Well, maybe it has a little to do with my mother who grew up in Philadelphia and my father who grew up across the river in Camden....

What American accent do you have?
Your Result: Philadelphia

Your accent is as Philadelphian as a cheesesteak! If you're not from Philadelphia, then you're from someplace near there like south Jersey, Baltimore, or Wilmington. if you've ever journeyed to some far off place where people don't know that Philly has an accent, someone may have thought you talked a little weird even though they didn't have a clue what accent it was they heard.

The Northeast
The Midland
The South
The Inland North
The West
North Central
What American accent do you have?
Quiz Created on GoToQuiz

Is There Disdain For Evangelicals In the Classroom? -

Is There Disdain For Evangelicals In the Classroom? -
"Frank G. Kauffman was teaching a course in social work at Missouri State University in 2005 when he gave an assignment that sparked a lawsuit and nearly destroyed his academic career.

He asked his students to write letters urging state legislators to support adoptions by same-sex couples. Emily Brooker, then a junior majoring in social work, objected that the assignment violated her Christian beliefs. When she refused to sign her letter, she was hauled before a faculty panel on a charge of discriminating against gays."
To Missouri State University's credit, they quickly quashed the discrimination charge, removing it from Brooker's record, and, in an out-of-court settlement, offered to pay for her graduate schooling.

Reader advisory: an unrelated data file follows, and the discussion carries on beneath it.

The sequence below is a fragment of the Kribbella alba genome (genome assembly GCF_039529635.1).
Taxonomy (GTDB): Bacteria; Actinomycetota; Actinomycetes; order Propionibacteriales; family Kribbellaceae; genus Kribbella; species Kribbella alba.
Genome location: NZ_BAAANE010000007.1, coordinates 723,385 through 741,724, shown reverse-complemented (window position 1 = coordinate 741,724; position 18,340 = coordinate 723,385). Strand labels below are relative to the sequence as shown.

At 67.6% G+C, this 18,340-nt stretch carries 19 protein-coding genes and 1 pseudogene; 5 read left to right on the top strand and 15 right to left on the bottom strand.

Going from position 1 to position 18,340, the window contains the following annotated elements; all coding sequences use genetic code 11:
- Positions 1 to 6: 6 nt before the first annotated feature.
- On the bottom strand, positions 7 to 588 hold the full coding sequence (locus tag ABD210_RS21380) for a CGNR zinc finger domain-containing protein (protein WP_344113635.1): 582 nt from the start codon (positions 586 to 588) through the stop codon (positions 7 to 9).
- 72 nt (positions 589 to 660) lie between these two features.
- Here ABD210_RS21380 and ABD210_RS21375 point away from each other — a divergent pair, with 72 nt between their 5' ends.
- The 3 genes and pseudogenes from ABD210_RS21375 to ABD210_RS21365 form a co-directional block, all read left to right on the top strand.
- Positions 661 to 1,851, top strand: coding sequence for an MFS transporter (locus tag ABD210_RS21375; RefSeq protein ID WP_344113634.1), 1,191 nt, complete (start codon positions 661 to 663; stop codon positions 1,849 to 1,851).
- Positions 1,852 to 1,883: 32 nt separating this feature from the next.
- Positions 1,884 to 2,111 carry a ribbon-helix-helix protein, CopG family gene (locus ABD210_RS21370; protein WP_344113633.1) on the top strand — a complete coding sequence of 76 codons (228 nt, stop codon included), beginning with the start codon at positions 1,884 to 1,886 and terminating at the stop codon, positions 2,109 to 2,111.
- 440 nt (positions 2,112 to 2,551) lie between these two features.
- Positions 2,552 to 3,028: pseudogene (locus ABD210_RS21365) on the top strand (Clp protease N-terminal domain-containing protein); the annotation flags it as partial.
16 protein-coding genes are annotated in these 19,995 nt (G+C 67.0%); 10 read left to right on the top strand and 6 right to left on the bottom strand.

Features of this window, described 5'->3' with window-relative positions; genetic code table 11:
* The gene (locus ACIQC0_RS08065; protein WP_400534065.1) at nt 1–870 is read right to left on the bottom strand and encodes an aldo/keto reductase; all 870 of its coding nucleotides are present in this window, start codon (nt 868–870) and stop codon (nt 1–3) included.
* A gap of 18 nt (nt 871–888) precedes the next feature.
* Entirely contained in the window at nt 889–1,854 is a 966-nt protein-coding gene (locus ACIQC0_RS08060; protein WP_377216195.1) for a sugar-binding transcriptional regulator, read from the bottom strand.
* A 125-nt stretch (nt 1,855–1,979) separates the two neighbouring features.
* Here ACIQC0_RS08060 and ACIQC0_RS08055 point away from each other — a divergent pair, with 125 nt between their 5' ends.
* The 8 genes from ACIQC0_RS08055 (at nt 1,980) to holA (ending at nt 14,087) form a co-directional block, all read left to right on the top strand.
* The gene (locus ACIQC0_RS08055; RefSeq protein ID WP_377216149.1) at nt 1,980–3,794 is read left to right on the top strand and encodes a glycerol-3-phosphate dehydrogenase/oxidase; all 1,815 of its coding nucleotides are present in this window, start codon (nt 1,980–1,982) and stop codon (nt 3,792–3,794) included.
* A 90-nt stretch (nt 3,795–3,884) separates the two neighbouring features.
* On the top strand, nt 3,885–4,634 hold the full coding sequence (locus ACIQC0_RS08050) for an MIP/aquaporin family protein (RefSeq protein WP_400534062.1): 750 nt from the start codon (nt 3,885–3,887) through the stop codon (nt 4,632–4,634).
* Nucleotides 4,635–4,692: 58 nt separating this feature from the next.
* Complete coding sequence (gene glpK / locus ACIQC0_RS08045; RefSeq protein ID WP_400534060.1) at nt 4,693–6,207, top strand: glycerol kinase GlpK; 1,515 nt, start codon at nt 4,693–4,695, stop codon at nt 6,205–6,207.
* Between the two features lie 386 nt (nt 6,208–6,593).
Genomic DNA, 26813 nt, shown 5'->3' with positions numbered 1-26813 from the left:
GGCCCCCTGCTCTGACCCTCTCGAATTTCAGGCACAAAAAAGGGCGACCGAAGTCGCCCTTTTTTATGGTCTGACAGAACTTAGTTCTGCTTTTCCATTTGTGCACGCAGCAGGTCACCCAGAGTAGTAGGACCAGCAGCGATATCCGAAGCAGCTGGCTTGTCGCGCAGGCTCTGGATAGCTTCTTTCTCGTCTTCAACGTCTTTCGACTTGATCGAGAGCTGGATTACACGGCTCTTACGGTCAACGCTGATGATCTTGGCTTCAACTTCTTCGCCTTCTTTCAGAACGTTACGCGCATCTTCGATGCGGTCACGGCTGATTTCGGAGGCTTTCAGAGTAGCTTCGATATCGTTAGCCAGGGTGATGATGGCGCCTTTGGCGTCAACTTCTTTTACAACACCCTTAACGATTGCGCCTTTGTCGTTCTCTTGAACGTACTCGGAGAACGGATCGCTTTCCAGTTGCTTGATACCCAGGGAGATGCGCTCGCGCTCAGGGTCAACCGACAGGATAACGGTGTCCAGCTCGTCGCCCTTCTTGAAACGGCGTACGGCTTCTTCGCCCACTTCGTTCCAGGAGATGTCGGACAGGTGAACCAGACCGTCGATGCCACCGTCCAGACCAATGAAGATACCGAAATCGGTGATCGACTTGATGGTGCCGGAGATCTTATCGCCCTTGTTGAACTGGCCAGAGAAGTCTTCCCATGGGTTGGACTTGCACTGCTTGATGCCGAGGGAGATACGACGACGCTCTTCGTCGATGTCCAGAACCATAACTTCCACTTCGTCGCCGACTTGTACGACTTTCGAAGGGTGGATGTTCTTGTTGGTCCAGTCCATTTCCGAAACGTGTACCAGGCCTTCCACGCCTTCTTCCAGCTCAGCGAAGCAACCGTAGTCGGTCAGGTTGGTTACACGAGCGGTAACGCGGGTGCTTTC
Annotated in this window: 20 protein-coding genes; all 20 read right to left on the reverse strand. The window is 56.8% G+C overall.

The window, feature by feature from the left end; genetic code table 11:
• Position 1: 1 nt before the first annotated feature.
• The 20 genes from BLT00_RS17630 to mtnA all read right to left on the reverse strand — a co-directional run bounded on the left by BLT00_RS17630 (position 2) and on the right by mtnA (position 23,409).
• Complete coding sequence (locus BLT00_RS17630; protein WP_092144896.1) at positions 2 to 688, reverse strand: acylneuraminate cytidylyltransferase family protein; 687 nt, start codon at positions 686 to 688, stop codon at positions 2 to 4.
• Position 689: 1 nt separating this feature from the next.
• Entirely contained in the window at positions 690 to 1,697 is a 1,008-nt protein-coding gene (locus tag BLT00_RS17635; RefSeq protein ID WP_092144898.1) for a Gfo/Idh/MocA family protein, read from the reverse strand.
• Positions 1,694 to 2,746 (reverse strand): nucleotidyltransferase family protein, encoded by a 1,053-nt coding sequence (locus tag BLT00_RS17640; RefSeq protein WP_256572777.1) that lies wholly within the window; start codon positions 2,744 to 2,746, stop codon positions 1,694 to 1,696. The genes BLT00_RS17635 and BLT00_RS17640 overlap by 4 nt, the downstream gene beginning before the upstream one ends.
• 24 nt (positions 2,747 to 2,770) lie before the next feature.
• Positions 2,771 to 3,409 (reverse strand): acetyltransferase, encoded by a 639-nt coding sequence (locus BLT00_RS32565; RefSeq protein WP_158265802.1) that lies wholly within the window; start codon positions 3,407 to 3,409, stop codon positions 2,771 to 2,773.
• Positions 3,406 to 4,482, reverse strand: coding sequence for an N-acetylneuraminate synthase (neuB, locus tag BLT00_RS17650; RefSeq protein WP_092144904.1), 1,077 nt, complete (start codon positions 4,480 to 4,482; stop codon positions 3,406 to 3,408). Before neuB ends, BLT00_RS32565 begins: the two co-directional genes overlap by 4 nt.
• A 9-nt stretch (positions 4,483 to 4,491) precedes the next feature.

This article cites two studies, one from collaborators from Harvard University and George Mason University, and one from the Institute for Jewish and Community Research. Both studies found that overall, university professors are less religious than the public at large, but that atheists and agnostics nonetheless represent a minority.

The Institute for Jewish and Community Research measured attitudes toward various religious groups with an eye toward determining how much anti-semitism there was at education institutions. While most religious groups, including Jews, were generally viewed positively, two groups in particular elicited "highly negative" responses: Evangelical Christians and Mormons.

From the Major Findings section of the IJCR report (reformatted for clarity):
  1. Faculty Feel Warmly about Most Religious Groups, but Feel Coldly about Evangelicals and Mormons -- Faculty have positive feelings toward Jews, Buddhists, Catholics, and Atheists.
  2. Faculty Feel Most Unfavorably about Evangelical Christians -- This is the only religious group about which a majority of non-Evangelical faculty have negative feelings.
  3. Faculty Are Almost Unanimous in Their Belief That Evangelical Christians (Fundamentalists) Should Keep Their Religious Beliefs Out of American Politics -- Faculty who are secular/liberal are more likely to favor separation of religion and government, and those who are religious and conservative are more likely to advocate a closer connection between religion and government.
  4. Although Faculty Generally Oppose Religion in the Public Sphere, Many Endorse the Idea That Muslims Should Express Their Religious Beliefs in American Politics -- Faculty are far less likely to endorse Evangelical Christians expressing their beliefs in American politics.
Note that this report seems to conflate the terms "Evangelical" and "Fundamentalist", which is an error all too often made in this debate.

The Washington Post article mentioned that not all in the education field feel this is a problem, which is no surprise, but one comment from an administrator should be noted. William B. Harvey, vice president for diversity and equity at the University of Virginia, while conceding that the findings may in fact be true, said it was a leap to assume that this translates to discrimination in the classroom. I would have to agree -- I have encountered professors whose opinions are well-known, but who are nevertheless fair in the classroom. I have also encountered professors who are not, but in far fewer numbers.